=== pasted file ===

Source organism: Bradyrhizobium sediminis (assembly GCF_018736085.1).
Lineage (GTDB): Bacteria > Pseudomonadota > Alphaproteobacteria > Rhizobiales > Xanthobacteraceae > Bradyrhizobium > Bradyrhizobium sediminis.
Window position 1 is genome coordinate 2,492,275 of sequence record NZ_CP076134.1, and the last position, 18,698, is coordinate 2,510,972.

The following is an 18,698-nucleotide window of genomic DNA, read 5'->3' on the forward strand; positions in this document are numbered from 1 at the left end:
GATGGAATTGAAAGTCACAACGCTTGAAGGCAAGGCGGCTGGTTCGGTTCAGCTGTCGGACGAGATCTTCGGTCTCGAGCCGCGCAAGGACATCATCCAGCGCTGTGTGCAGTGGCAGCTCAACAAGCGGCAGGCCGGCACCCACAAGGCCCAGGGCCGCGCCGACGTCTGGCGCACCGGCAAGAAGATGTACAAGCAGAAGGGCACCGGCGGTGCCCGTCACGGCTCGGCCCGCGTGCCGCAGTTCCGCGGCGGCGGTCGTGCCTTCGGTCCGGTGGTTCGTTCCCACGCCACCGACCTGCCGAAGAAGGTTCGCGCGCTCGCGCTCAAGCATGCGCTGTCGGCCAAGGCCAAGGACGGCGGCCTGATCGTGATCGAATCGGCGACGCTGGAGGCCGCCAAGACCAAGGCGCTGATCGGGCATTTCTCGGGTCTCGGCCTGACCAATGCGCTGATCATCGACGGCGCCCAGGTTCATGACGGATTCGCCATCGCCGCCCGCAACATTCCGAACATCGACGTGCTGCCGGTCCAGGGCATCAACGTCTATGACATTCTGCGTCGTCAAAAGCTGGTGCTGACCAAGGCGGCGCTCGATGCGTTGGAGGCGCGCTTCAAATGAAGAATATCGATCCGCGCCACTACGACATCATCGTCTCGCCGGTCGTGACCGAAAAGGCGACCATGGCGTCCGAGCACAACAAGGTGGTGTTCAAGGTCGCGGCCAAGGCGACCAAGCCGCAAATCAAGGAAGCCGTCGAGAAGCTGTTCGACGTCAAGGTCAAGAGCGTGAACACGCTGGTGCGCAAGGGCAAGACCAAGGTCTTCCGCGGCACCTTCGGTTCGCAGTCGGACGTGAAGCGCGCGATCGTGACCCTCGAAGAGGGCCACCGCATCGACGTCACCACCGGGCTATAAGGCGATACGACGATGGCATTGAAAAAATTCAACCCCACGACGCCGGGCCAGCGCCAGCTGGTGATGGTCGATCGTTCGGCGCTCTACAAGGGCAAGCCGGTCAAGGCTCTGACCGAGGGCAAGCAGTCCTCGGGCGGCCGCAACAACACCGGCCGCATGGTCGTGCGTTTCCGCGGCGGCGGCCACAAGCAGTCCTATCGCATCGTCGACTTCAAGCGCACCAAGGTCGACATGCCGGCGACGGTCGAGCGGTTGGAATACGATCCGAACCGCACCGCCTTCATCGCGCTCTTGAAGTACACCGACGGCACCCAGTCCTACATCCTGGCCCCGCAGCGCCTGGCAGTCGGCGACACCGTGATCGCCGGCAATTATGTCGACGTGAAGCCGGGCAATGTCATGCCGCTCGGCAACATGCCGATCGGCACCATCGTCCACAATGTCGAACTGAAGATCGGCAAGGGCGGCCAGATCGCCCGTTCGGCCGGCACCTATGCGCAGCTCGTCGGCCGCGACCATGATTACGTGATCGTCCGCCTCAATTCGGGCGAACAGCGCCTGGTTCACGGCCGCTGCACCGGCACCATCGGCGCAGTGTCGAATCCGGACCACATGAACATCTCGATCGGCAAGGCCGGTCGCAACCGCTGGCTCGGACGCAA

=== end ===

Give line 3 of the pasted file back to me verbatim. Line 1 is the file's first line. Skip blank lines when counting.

Window position 1 is genome coordinate 2,492,275 of sequence record NZ_CP076134.1, and the last position, 18,698, is coordinate 2,510,972.